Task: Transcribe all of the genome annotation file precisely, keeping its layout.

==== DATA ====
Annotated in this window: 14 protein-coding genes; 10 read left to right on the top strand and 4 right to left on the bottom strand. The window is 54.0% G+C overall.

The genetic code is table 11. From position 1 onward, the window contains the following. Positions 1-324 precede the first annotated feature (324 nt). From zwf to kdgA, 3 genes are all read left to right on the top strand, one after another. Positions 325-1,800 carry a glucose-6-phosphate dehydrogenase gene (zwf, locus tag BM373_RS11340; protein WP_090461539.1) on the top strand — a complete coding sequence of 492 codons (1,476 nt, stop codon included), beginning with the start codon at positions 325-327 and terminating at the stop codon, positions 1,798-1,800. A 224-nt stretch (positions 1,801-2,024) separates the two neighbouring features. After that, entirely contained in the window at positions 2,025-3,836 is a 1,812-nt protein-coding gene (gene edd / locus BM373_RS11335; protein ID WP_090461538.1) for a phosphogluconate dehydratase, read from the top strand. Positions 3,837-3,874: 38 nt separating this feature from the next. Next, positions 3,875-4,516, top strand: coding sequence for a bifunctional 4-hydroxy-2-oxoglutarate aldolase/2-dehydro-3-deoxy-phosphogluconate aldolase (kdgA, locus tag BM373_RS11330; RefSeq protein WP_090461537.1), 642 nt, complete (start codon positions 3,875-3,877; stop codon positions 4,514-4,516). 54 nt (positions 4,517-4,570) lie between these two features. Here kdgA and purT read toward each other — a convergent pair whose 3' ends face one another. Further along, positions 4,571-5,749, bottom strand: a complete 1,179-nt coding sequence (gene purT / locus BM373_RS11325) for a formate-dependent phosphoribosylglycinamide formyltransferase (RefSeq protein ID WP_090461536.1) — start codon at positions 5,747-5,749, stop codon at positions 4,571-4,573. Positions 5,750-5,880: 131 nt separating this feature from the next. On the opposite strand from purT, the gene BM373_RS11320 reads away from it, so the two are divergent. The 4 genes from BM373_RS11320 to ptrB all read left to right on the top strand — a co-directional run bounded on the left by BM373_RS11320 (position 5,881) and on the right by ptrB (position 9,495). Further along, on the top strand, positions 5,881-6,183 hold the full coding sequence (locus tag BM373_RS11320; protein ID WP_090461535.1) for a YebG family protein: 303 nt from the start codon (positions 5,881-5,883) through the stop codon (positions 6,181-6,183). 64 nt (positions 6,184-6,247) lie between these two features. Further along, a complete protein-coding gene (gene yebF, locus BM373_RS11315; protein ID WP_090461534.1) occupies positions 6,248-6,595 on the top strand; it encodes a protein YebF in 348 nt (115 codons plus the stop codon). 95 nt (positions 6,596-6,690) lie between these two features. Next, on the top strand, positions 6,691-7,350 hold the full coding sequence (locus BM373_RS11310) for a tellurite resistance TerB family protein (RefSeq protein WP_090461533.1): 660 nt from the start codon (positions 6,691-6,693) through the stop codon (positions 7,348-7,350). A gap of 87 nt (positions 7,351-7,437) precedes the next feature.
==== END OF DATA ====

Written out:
Annotated in this window: 14 protein-coding genes; 10 read left to right on the top strand and 4 right to left on the bottom strand. The window is 54.0% G+C overall.

The genetic code is table 11. From position 1 onward, the window contains the following. Positions 1-324 precede the first annotated feature (324 nt). From zwf to kdgA, 3 genes are all read left to right on the top strand, one after another. Positions 325-1,800 carry a glucose-6-phosphate dehydrogenase gene (zwf, locus tag BM373_RS11340; protein WP_090461539.1) on the top strand — a complete coding sequence of 492 codons (1,476 nt, stop codon included), beginning with the start codon at positions 325-327 and terminating at the stop codon, positions 1,798-1,800. A 224-nt stretch (positions 1,801-2,024) separates the two neighbouring features. After that, entirely contained in the window at positions 2,025-3,836 is a 1,812-nt protein-coding gene (gene edd / locus BM373_RS11335; protein ID WP_090461538.1) for a phosphogluconate dehydratase, read from the top strand. Positions 3,837-3,874: 38 nt separating this feature from the next. Next, positions 3,875-4,516, top strand: coding sequence for a bifunctional 4-hydroxy-2-oxoglutarate aldolase/2-dehydro-3-deoxy-phosphogluconate aldolase (kdgA, locus tag BM373_RS11330; RefSeq protein WP_090461537.1), 642 nt, complete (start codon positions 3,875-3,877; stop codon positions 4,514-4,516). 54 nt (positions 4,517-4,570) lie between these two features. Here kdgA and purT read toward each other — a convergent pair whose 3' ends face one another. Further along, positions 4,571-5,749, bottom strand: a complete 1,179-nt coding sequence (gene purT / locus BM373_RS11325) for a formate-dependent phosphoribosylglycinamide formyltransferase (RefSeq protein ID WP_090461536.1) — start codon at positions 5,747-5,749, stop codon at positions 4,571-4,573. Positions 5,750-5,880: 131 nt separating this feature from the next. On the opposite strand from purT, the gene BM373_RS11320 reads away from it, so the two are divergent. The 4 genes from BM373_RS11320 to ptrB all read left to right on the top strand — a co-directional run bounded on the left by BM373_RS11320 (position 5,881) and on the right by ptrB (position 9,495). Further along, on the top strand, positions 5,881-6,183 hold the full coding sequence (locus tag BM373_RS11320; protein ID WP_090461535.1) for a YebG family protein: 303 nt from the start codon (positions 5,881-5,883) through the stop codon (positions 6,181-6,183). 64 nt (positions 6,184-6,247) lie between these two features. Further along, a complete protein-coding gene (gene yebF, locus BM373_RS11315; protein ID WP_090461534.1) occupies positions 6,248-6,595 on the top strand; it encodes a protein YebF in 348 nt (115 codons plus the stop codon). 95 nt (positions 6,596-6,690) lie between these two features. Next, on the top strand, positions 6,691-7,350 hold the full coding sequence (locus BM373_RS11310) for a tellurite resistance TerB family protein (RefSeq protein WP_090461533.1): 660 nt from the start codon (positions 6,691-6,693) through the stop codon (positions 7,348-7,350). A gap of 87 nt (positions 7,351-7,437) precedes the next feature.